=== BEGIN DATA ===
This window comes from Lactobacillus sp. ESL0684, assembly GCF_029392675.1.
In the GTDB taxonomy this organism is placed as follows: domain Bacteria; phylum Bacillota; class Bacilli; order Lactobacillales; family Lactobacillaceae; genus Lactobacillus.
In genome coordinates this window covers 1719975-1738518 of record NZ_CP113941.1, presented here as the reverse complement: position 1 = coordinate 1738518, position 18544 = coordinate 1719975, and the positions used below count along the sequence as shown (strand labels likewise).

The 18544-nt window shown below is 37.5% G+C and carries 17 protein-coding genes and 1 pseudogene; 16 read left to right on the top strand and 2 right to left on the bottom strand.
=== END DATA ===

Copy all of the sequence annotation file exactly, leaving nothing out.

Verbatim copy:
This window comes from Lactobacillus sp. ESL0684, assembly GCF_029392675.1.
In the GTDB taxonomy this organism is placed as follows: domain Bacteria; phylum Bacillota; class Bacilli; order Lactobacillales; family Lactobacillaceae; genus Lactobacillus.
In genome coordinates this window covers 1719975-1738518 of record NZ_CP113941.1, presented here as the reverse complement: position 1 = coordinate 1738518, position 18544 = coordinate 1719975, and the positions used below count along the sequence as shown (strand labels likewise).

The 18544-nt window shown below is 37.5% G+C and carries 17 protein-coding genes and 1 pseudogene; 16 read left to right on the top strand and 2 right to left on the bottom strand.